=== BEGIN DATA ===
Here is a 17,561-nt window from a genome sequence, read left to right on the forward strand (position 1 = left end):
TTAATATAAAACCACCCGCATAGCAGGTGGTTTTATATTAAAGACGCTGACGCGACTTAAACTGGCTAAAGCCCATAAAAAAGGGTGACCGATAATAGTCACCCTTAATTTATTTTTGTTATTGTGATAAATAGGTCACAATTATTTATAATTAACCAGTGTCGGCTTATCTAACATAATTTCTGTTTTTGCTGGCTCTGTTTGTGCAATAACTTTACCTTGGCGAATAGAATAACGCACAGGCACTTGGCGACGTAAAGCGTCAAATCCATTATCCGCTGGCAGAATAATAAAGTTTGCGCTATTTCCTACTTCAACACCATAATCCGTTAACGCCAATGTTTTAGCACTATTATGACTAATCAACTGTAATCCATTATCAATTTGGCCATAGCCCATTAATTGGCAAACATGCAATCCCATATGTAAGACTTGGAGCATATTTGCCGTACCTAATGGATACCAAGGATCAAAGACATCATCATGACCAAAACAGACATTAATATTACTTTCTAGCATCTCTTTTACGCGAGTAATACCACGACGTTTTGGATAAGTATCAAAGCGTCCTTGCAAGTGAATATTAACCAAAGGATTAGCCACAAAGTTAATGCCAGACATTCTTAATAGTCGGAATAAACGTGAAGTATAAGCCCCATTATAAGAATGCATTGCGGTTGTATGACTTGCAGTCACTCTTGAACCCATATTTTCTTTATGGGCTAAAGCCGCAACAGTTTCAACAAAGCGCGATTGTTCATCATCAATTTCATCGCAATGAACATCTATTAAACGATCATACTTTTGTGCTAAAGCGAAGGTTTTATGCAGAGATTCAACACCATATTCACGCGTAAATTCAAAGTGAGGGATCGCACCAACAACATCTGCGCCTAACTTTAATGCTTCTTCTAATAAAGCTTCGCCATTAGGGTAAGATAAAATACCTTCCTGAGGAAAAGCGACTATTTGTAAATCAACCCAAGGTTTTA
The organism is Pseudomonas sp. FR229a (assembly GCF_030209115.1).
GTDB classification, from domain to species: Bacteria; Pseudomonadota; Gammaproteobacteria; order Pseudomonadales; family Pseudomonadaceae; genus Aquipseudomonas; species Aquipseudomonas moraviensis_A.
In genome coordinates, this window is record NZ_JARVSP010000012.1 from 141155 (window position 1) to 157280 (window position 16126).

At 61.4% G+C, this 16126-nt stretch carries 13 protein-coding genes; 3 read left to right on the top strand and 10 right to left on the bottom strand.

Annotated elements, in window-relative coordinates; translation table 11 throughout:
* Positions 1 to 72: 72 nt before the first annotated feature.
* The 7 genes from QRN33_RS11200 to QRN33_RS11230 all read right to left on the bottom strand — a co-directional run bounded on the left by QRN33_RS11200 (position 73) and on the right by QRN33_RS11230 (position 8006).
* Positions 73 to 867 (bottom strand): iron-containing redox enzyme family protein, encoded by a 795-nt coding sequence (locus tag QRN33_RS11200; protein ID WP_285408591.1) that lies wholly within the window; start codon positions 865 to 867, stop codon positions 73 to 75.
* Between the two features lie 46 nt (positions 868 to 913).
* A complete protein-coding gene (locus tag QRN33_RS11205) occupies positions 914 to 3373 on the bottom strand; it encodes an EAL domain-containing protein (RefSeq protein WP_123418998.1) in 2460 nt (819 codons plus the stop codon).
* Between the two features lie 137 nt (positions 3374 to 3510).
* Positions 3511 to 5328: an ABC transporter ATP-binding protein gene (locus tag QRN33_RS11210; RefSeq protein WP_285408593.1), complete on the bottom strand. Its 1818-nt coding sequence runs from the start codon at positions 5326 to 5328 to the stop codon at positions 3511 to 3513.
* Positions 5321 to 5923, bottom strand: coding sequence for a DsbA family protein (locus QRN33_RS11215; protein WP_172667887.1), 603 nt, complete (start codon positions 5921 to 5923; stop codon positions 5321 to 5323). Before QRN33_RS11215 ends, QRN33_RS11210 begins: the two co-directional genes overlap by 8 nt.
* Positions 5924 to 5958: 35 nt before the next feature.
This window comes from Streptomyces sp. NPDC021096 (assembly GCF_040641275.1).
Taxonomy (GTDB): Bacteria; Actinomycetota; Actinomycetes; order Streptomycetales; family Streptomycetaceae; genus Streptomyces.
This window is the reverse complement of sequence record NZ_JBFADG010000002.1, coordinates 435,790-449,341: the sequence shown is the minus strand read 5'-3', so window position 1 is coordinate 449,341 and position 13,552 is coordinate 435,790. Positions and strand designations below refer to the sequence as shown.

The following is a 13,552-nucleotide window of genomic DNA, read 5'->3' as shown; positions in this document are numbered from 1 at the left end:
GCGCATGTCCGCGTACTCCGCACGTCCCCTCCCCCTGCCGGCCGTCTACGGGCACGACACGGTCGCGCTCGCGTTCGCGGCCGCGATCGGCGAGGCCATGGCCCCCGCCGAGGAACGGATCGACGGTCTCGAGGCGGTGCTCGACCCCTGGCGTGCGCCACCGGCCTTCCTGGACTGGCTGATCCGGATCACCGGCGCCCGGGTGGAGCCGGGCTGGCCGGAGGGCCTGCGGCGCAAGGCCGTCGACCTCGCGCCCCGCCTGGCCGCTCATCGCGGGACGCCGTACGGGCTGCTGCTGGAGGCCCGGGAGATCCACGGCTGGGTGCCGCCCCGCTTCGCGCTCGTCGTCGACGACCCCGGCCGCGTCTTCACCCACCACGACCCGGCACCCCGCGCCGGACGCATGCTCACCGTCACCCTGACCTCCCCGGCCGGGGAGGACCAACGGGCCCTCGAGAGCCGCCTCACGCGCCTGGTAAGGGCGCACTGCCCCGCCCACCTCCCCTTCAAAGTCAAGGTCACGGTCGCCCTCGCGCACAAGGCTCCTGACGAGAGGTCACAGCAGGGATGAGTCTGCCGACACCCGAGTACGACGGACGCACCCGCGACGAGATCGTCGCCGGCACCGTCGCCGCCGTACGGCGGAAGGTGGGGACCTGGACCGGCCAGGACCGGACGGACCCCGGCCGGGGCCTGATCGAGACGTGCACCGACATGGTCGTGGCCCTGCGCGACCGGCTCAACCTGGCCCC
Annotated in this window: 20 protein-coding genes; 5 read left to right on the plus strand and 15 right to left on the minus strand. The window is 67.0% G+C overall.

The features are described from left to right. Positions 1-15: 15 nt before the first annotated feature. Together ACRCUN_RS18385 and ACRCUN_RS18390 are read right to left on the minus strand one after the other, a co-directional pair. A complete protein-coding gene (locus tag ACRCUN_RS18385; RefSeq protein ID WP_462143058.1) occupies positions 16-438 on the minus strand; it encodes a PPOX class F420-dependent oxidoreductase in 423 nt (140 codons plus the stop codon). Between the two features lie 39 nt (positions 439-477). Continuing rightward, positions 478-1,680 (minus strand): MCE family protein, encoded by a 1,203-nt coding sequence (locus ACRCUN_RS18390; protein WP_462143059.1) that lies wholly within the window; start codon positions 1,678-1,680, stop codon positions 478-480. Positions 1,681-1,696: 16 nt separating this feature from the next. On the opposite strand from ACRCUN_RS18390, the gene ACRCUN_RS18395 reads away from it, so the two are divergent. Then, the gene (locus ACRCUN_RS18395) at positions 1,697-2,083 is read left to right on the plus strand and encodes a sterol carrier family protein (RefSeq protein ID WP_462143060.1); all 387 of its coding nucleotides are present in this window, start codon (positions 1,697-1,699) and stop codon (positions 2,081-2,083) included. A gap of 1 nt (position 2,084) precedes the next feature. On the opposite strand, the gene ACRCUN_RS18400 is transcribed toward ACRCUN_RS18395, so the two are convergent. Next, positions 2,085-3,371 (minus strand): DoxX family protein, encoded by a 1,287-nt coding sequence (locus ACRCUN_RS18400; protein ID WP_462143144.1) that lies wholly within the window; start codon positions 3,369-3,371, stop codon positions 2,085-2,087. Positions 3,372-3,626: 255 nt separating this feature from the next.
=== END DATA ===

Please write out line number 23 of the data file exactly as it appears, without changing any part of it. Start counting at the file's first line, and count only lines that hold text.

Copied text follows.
The features are described from left to right. Positions 1-15: 15 nt before the first annotated feature. Together ACRCUN_RS18385 and ACRCUN_RS18390 are read right to left on the minus strand one after the other, a co-directional pair. A complete protein-coding gene (locus tag ACRCUN_RS18385; RefSeq protein ID WP_462143058.1) occupies positions 16-438 on the minus strand; it encodes a PPOX class F420-dependent oxidoreductase in 423 nt (140 codons plus the stop codon). Between the two features lie 39 nt (positions 439-477). Continuing rightward, positions 478-1,680 (minus strand): MCE family protein, encoded by a 1,203-nt coding sequence (locus ACRCUN_RS18390; protein WP_462143059.1) that lies wholly within the window; start codon positions 1,678-1,680, stop codon positions 478-480. Positions 1,681-1,696: 16 nt separating this feature from the next. On the opposite strand from ACRCUN_RS18390, the gene ACRCUN_RS18395 reads away from it, so the two are divergent. Then, the gene (locus ACRCUN_RS18395) at positions 1,697-2,083 is read left to right on the plus strand and encodes a sterol carrier family protein (RefSeq protein ID WP_462143060.1); all 387 of its coding nucleotides are present in this window, start codon (positions 1,697-1,699) and stop codon (positions 2,081-2,083) included. A gap of 1 nt (position 2,084) precedes the next feature. On the opposite strand, the gene ACRCUN_RS18400 is transcribed toward ACRCUN_RS18395, so the two are convergent. Next, positions 2,085-3,371 (minus strand): DoxX family protein, encoded by a 1,287-nt coding sequence (locus ACRCUN_RS18400; protein ID WP_462143144.1) that lies wholly within the window; start codon positions 3,369-3,371, stop codon positions 2,085-2,087. Positions 3,372-3,626: 255 nt separating this feature from the next.